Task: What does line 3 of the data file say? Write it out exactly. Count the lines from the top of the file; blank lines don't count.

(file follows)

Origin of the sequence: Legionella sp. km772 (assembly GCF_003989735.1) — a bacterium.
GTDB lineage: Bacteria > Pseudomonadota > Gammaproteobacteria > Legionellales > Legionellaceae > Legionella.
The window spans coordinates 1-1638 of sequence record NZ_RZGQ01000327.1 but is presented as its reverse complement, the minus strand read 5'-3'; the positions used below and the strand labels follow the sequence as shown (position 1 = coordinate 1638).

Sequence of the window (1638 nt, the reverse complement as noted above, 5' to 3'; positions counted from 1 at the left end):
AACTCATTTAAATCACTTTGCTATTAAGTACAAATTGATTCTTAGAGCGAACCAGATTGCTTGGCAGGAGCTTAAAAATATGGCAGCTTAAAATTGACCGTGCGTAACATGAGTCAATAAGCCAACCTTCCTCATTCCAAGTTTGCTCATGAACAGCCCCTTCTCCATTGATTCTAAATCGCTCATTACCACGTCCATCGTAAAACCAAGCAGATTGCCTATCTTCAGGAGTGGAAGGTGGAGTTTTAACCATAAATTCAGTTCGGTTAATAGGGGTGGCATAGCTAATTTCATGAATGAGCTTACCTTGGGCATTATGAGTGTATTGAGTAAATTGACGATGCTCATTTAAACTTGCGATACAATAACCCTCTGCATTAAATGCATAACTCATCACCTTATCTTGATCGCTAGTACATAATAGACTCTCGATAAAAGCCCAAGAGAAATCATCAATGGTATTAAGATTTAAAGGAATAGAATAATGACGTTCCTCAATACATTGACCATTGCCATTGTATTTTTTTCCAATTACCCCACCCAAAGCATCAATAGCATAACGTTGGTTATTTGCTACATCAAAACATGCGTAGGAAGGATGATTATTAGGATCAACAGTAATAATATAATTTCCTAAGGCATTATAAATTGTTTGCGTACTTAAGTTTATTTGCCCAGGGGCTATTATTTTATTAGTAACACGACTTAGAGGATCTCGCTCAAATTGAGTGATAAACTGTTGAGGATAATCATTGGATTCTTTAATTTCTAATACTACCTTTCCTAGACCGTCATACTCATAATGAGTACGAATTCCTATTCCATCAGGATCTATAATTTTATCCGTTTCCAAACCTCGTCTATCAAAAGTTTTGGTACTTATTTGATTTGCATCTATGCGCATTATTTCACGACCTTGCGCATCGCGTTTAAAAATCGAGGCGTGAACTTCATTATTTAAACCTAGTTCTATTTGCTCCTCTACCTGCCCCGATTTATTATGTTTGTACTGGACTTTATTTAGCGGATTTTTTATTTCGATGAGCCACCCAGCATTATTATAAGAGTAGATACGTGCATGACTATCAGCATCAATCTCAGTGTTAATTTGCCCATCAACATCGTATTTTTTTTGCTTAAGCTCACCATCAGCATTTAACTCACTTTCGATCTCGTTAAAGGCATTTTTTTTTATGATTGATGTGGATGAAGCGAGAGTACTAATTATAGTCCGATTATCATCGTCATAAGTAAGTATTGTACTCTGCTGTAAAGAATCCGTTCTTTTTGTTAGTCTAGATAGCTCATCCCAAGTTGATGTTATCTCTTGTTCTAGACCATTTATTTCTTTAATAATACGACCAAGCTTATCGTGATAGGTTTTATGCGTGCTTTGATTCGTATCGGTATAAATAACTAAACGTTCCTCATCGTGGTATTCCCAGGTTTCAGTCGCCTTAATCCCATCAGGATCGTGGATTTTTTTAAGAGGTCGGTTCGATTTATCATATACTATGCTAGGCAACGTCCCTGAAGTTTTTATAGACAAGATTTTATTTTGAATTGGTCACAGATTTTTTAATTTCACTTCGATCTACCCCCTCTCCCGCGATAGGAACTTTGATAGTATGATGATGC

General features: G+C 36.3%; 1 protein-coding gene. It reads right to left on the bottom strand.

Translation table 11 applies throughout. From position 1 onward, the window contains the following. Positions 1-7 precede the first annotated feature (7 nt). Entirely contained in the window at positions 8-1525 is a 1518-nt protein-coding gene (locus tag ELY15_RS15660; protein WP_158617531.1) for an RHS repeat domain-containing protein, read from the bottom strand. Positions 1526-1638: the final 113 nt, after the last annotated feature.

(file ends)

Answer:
The window spans coordinates 1-1638 of sequence record NZ_RZGQ01000327.1 but is presented as its reverse complement, the minus strand read 5'-3'; the positions used below and the strand labels follow the sequence as shown (position 1 = coordinate 1638).